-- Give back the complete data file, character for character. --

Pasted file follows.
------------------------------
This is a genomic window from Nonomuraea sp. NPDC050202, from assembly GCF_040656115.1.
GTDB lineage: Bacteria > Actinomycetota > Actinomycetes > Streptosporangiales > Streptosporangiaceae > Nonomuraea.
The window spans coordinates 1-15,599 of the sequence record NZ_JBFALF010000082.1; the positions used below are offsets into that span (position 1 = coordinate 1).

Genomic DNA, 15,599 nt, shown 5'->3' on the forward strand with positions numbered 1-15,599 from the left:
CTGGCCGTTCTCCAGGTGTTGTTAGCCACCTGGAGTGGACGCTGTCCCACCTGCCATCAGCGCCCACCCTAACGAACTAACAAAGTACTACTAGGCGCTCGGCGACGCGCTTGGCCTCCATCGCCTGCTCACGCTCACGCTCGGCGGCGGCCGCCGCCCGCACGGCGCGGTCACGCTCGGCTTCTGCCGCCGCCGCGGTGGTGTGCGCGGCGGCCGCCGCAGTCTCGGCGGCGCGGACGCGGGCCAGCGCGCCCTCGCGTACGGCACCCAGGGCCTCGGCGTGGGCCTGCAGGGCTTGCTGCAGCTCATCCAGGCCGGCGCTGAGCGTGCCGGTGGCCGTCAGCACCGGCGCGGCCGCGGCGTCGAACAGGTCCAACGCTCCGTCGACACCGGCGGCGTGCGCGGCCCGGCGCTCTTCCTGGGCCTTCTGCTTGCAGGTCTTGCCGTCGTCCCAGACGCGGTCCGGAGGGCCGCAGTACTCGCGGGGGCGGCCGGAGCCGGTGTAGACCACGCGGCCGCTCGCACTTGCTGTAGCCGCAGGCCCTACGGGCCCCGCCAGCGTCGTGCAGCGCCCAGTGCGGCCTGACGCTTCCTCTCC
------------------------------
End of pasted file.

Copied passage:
This is a genomic window from Nonomuraea sp. NPDC050202, from assembly GCF_040656115.1.
GTDB lineage: Bacteria > Actinomycetota > Actinomycetes > Streptosporangiales > Streptosporangiaceae > Nonomuraea.
The window spans coordinates 1-15,599 of the sequence record NZ_JBFALF010000082.1; the positions used below are offsets into that span (position 1 = coordinate 1).

Genomic DNA, 15,599 nt, shown 5'->3' on the forward strand with positions numbered 1-15,599 from the left:
CTGGCCGTTCTCCAGGTGTTGTTAGCCACCTGGAGTGGACGCTGTCCCACCTGCCATCAGCGCCCACCCTAACGAACTAACAAAGTACTACTAGGCGCTCGGCGACGCGCTTGGCCTCCATCGCCTGCTCACGCTCACGCTCGGCGGCGGCCGCCGCCCGCACGGCGCGGTCACGCTCGGCTTCTGCCGCCGCCGCGGTGGTGTGCGCGGCGGCCGCCGCAGTCTCGGCGGCGCGGACGCGGGCCAGCGCGCCCTCGCGTACGGCACCCAGGGCCTCGGCGTGGGCCTGCAGGGCTTGCTGCAGCTCATCCAGGCCGGCGCTGAGCGTGCCGGTGGCCGTCAGCACCGGCGCGGCCGCGGCGTCGAACAGGTCCAACGCTCCGTCGACACCGGCGGCGTGCGCGGCCCGGCGCTCTTCCTGGGCCTTCTGCTTGCAGGTCTTGCCGTCGTCCCAGACGCGGTCCGGAGGGCCGCAGTACTCGCGGGGGCGGCCGGAGCCGGTGTAGACCACGCGGCCGCTCGCACTTGCTGTAGCCGCAGGCCCTACGGGCCCCGCCAGCGTCGTGCAGCGCCCAGTGCGGCCTGACGCTTCCTCTCC